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2 old rock pros create a new heyday


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Was it Led Zeppelin or just an amazing simulation?

That question became moot with the thundering three-song salvo of "Thank You," "Bring It On Home" and "Ramble On" that opened the first of Jimmy Page and Robert Plant 's two sold-out weekend shows at the Rosemont Horizon.

His long blonde locks flowing and his well-buffed physique showing through a sleeveless shirt, Plant wailed his way through the three vintage Zeppelin tunes Friday while twirling his microphone stand around as if it were a baton. As for Plant's former Zeppelin partner Page, the guitarist played as if his life depended on it, surprising anyone who had written him off as just another rock 'n' roll casualty. No, without drummer John Bonham - who literally drank himself to death - or bassist John Paul Jones - who wasn't asked to take part - the Page-Plant tour isn't quite the second coming of one of rock 'n' roll's all-time great bands. Taken on its own terms, though, the two-hour show was a triumph for the two 50ish veterans whose energy onstage seemed to peel back the years.

To put it another way, Page and Plant's concert was better than anyone had a right to expect.

After Bonham's death in 1980, the two vowed they'd never again play Led Zeppelin songs together in concert. Thus it was with skepticism that some greeted the duo's recent "No Quarter" album and the "MTV Unplugged" special, which primarily featured acoustic versions of Led Zeppelin material. When their current tour was announced, some cynics assumed they must be doing it solely for the money.

But for anyone watching the thin, healthy-looking, animated and, most importantly, musically inspired figure of Jimmy Page on Friday, it was clear that for him this tour is more about musical salvation than money.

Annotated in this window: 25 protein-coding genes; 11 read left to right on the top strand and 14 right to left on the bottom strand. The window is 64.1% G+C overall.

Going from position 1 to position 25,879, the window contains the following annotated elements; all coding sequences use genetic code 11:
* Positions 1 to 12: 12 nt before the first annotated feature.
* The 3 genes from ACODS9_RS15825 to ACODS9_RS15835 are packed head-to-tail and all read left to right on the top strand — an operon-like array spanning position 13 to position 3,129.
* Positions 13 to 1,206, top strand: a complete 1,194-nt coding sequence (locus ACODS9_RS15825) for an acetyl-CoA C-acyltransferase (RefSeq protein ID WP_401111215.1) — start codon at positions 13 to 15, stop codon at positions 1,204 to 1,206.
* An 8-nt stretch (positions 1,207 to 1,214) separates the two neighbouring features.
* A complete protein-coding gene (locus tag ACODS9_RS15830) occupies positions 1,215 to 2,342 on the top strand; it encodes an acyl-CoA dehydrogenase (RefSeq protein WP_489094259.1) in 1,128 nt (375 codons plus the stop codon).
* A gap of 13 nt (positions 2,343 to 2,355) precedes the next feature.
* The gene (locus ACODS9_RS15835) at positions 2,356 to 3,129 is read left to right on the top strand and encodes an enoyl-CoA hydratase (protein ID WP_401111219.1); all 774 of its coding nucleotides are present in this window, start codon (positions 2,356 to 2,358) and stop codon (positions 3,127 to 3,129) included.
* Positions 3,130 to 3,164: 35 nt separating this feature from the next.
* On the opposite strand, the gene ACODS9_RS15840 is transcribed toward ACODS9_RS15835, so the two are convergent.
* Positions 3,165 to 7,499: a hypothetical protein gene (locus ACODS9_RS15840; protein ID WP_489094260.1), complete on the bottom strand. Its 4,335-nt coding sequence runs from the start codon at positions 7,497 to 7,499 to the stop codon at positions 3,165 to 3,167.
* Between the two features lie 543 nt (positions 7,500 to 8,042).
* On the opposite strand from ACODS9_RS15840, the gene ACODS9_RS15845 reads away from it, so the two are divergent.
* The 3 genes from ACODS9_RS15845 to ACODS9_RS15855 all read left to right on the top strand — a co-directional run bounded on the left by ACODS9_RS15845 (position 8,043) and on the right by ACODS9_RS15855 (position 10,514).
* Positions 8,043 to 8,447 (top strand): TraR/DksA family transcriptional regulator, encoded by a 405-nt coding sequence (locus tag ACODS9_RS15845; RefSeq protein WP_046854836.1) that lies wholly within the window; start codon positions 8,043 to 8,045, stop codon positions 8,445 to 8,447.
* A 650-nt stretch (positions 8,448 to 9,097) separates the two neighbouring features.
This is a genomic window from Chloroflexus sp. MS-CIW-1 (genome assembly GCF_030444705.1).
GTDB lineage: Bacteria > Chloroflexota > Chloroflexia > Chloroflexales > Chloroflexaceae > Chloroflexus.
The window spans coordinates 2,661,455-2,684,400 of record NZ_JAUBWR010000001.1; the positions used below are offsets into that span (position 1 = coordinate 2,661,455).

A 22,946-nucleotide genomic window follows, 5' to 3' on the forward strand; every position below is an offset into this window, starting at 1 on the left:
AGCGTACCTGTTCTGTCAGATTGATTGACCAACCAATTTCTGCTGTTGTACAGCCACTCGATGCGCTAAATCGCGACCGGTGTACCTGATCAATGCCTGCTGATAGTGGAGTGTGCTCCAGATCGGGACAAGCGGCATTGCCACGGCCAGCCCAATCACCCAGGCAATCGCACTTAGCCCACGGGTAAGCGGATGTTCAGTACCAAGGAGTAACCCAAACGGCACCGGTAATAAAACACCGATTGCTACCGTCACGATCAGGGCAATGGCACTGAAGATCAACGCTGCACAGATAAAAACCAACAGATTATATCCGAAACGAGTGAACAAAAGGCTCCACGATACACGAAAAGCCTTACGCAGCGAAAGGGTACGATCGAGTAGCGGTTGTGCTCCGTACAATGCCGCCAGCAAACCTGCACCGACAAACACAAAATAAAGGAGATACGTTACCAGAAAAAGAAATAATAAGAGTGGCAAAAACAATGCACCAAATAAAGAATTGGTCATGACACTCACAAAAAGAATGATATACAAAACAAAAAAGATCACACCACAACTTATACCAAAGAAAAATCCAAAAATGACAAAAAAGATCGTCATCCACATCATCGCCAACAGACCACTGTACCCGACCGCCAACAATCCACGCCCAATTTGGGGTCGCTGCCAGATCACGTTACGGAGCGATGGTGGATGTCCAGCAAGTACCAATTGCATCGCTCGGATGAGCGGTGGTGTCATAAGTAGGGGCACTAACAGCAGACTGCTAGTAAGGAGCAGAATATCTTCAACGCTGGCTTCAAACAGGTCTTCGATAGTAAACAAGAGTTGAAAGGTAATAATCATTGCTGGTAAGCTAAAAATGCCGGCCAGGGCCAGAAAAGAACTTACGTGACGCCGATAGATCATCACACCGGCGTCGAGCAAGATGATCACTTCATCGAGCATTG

Following a somewhat desultory solo career in which his playing sounded bankrupt of both ideas and passion, Page's performance at the Horizon was revelation. Ripping off blistering blues riffs on "Since I've Been Loving You," bashing out power chords on an incendiary "The Song Remains the Same," providing some exotic acoustic guitar work on a Middle Eastern-flavored makeover of "Four Sticks," and playing to the worshipping crowd throughout, Page seemed like a man reborn.

As for Plant, the leather-lunged singer was in fine voice, whether doing some exotic-sounding scat singing on some new material that featured both an eight-piece Egyptian string and percussion group and a full symphony orchestra, or screaming like a banshee on an encore version of "Black Dog."

Drummer Michael Lee sledge-hammered the beat home all night like Bonham in his prime, while the addition of Cure guitarist Porl Thompson to the mix resulted in a surprise rendition of his band's own "Lullaby."

Ultimately, though, the Jimmy Page- Robert Plant concert wasn't as much about two old pros trying to reclaim past glories as it was about a pair of still vital musicians creating some new history.

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